Donald Arthur Don Norman's View on Human-Computer Interaction – Literature review Example

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The paper “ Donald Arthur Don Norman’ s View on   Human-Computer Interaction” is an impressive example of a literature review on information technology. Donald Arthur "Don" Norman is one of the renowned scholars in the field of Human-computer interaction, particularly the interaction of humans with the designed world. He is an intellectual in cognitive science, design, as well as usability engineering whose works have had a huge impact on the field of Human-computer interaction. This article features an extensive critical review of Prof. Donald Norman and his scholarly works altogether. The article features a brief autobiography of Donald Norman, a critical review of some of his outstanding topics in relation to the field of HCI and a review of sampled books from his wide range of publications. Author KeywordsHuman-Computer Interface, Designed World, Computer Systems Design, Affordance, Interaction, Interface, Interrelation, Usability, Functionality. INTRODUCTIONHuman-computer interaction (HCI) entails the study, design, planning, as well as uses of interactions between humans (users) and computers (11, 13).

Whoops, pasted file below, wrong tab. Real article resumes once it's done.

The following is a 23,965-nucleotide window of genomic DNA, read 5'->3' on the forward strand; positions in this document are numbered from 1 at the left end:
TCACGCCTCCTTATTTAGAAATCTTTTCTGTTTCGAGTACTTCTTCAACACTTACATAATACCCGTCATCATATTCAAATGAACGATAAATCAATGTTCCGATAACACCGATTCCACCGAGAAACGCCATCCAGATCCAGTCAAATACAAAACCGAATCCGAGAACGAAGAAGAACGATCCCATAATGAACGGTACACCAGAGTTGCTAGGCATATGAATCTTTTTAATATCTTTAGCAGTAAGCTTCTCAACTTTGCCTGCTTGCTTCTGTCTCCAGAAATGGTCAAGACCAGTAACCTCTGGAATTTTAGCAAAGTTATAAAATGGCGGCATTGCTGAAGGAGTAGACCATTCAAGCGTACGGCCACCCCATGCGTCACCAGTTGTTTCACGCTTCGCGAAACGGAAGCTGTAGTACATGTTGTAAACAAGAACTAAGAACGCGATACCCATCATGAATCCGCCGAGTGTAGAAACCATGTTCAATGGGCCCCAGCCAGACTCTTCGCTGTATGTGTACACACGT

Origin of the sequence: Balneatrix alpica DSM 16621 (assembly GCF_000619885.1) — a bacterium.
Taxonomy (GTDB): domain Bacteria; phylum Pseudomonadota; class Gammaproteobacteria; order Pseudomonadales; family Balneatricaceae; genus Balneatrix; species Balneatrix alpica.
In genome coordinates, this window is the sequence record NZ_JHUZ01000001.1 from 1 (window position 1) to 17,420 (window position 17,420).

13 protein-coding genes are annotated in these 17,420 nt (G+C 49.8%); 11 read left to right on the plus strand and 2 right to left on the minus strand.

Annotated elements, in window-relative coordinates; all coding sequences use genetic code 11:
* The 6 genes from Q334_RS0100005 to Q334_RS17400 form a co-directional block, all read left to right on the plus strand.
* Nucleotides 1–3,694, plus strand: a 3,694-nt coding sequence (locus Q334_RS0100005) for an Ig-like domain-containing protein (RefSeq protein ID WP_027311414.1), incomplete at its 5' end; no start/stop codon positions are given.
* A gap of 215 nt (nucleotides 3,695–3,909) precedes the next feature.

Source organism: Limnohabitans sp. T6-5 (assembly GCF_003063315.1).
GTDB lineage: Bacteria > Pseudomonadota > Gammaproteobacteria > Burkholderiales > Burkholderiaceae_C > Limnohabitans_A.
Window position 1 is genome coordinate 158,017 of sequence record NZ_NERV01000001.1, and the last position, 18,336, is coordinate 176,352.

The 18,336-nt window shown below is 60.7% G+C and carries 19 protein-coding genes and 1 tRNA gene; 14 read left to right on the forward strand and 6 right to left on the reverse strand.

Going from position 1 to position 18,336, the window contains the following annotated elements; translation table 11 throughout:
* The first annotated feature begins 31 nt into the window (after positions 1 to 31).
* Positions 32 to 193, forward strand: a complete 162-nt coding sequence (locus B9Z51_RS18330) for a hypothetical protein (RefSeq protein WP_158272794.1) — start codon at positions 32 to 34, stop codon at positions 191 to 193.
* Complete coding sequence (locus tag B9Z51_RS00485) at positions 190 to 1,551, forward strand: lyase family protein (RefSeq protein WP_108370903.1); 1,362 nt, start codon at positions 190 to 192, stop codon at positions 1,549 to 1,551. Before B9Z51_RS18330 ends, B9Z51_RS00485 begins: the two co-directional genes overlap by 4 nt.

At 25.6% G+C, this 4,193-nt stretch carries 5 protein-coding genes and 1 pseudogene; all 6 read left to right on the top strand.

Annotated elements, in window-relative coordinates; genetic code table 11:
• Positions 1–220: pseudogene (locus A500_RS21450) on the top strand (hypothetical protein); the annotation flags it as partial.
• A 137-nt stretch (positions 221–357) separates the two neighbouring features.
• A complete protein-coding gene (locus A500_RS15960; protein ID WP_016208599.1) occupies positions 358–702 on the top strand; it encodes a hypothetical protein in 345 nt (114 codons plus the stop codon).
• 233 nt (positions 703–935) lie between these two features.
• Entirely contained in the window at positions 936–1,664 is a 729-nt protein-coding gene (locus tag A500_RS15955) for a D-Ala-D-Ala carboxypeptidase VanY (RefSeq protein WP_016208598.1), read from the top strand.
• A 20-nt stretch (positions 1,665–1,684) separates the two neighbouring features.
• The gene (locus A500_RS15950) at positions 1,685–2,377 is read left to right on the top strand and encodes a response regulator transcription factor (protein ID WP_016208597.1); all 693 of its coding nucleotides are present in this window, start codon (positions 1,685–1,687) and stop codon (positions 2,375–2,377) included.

It is one field that brings together computer science, design, behavioral sciences, and other scholarly fields. Among the key scholars and researchers that have played a major role in the development of HCI is Donald Arthur "Don" Norman.

Don Norman is an exceptional scholar who studies the interaction of real people with design (9). He explores the gap between what designers propose, plans, or intends with what regular persons actually want. The works of Don Norman have resulted in a wide range of classic publications like the book by the title, ‘ The Design of Everyday Things’ . This article is based on a critical review of Prof. Donald Norman and his scholarly works. A Brief Overview of Рrоf.

Donald Norman’ s Life and His WorksBorn on 25th December 1935, Don Norman attained a Bachelor of Science in Electrical Engineering and Computer Science or EECS in 1957 (14). He also earned a Masters in Science in EECS and a Mathematical Psychology Ph. D. Following his graduation, Don Norman also pursued a postdoctoral fellowship at Harvard University’ s Center for Cognitive Studies. In this regard, Donald Arthur Norman is a scholar in cognitive science, design, as well as usability engineering (9). Don Norman can be best described as a modern life anthropologist, who studies the way human beings interact with their designed world.

Apart from a minor bad reputation about being a petulant critic, his works have also been described as being insightful and generous. Don Norman’ s mission is to ensure that the gap that stands between products/human creations and their users is closed (14). Norman is known to have authored a series of books and other publications on design and the manner, in which human beings interact or relate with it. A good example of well-known books that have been authored by Professor Donald Norman is the ‘ Design of Everyday Things’ , a classic book that has been a topic of discussion in the academic circles.